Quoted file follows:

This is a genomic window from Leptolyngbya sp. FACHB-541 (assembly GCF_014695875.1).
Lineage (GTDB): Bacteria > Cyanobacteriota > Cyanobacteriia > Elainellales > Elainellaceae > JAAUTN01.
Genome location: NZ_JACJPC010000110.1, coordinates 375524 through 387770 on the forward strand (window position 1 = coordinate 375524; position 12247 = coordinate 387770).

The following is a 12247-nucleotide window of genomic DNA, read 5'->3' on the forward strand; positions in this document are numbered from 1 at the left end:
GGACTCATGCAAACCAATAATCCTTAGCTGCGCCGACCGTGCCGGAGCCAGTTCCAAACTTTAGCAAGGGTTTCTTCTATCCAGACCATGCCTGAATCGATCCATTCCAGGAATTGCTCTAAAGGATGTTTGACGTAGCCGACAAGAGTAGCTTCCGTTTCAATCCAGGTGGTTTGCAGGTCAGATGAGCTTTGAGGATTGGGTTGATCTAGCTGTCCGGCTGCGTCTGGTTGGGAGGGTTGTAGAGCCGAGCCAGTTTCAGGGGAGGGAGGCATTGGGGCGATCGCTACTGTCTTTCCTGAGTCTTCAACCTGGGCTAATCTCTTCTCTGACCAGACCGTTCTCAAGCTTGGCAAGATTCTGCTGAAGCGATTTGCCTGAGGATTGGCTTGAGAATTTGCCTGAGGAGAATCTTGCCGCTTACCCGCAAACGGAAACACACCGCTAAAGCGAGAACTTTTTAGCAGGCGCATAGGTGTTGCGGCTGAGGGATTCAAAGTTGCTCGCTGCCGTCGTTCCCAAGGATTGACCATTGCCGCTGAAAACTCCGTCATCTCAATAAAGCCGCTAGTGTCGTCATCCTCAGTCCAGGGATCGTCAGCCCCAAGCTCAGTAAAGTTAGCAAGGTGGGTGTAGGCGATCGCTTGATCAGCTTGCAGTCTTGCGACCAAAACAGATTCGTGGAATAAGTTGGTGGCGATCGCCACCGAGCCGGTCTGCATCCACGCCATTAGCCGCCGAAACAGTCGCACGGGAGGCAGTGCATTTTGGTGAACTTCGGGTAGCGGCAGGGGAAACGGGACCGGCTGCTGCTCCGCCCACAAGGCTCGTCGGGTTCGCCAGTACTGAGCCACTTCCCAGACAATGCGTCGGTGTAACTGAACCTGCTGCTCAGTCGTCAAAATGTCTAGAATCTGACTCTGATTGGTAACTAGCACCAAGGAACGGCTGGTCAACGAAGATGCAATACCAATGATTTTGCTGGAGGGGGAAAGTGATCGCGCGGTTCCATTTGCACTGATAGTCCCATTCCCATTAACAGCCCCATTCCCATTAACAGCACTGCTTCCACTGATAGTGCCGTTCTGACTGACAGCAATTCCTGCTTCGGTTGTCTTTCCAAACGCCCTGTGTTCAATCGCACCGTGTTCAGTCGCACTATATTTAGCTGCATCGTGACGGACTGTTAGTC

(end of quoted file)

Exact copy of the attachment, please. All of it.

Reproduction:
This is a genomic window from Leptolyngbya sp. FACHB-541 (assembly GCF_014695875.1).
Lineage (GTDB): Bacteria > Cyanobacteriota > Cyanobacteriia > Elainellales > Elainellaceae > JAAUTN01.
Genome location: NZ_JACJPC010000110.1, coordinates 375524 through 387770 on the forward strand (window position 1 = coordinate 375524; position 12247 = coordinate 387770).

The following is a 12247-nucleotide window of genomic DNA, read 5'->3' on the forward strand; positions in this document are numbered from 1 at the left end:
GGACTCATGCAAACCAATAATCCTTAGCTGCGCCGACCGTGCCGGAGCCAGTTCCAAACTTTAGCAAGGGTTTCTTCTATCCAGACCATGCCTGAATCGATCCATTCCAGGAATTGCTCTAAAGGATGTTTGACGTAGCCGACAAGAGTAGCTTCCGTTTCAATCCAGGTGGTTTGCAGGTCAGATGAGCTTTGAGGATTGGGTTGATCTAGCTGTCCGGCTGCGTCTGGTTGGGAGGGTTGTAGAGCCGAGCCAGTTTCAGGGGAGGGAGGCATTGGGGCGATCGCTACTGTCTTTCCTGAGTCTTCAACCTGGGCTAATCTCTTCTCTGACCAGACCGTTCTCAAGCTTGGCAAGATTCTGCTGAAGCGATTTGCCTGAGGATTGGCTTGAGAATTTGCCTGAGGAGAATCTTGCCGCTTACCCGCAAACGGAAACACACCGCTAAAGCGAGAACTTTTTAGCAGGCGCATAGGTGTTGCGGCTGAGGGATTCAAAGTTGCTCGCTGCCGTCGTTCCCAAGGATTGACCATTGCCGCTGAAAACTCCGTCATCTCAATAAAGCCGCTAGTGTCGTCATCCTCAGTCCAGGGATCGTCAGCCCCAAGCTCAGTAAAGTTAGCAAGGTGGGTGTAGGCGATCGCTTGATCAGCTTGCAGTCTTGCGACCAAAACAGATTCGTGGAATAAGTTGGTGGCGATCGCCACCGAGCCGGTCTGCATCCACGCCATTAGCCGCCGAAACAGTCGCACGGGAGGCAGTGCATTTTGGTGAACTTCGGGTAGCGGCAGGGGAAACGGGACCGGCTGCTGCTCCGCCCACAAGGCTCGTCGGGTTCGCCAGTACTGAGCCACTTCCCAGACAATGCGTCGGTGTAACTGAACCTGCTGCTCAGTCGTCAAAATGTCTAGAATCTGACTCTGATTGGTAACTAGCACCAAGGAACGGCTGGTCAACGAAGATGCAATACCAATGATTTTGCTGGAGGGGGAAAGTGATCGCGCGGTTCCATTTGCACTGATAGTCCCATTCCCATTAACAGCCCCATTCCCATTAACAGCACTGCTTCCACTGATAGTGCCGTTCTGACTGACAGCAATTCCTGCTTCGGTTGTCTTTCCAAACGCCCTGTGTTCAATCGCACCGTGTTCAGTCGCACTATATTTAGCTGCATCGTGACGGACTGTTAGTC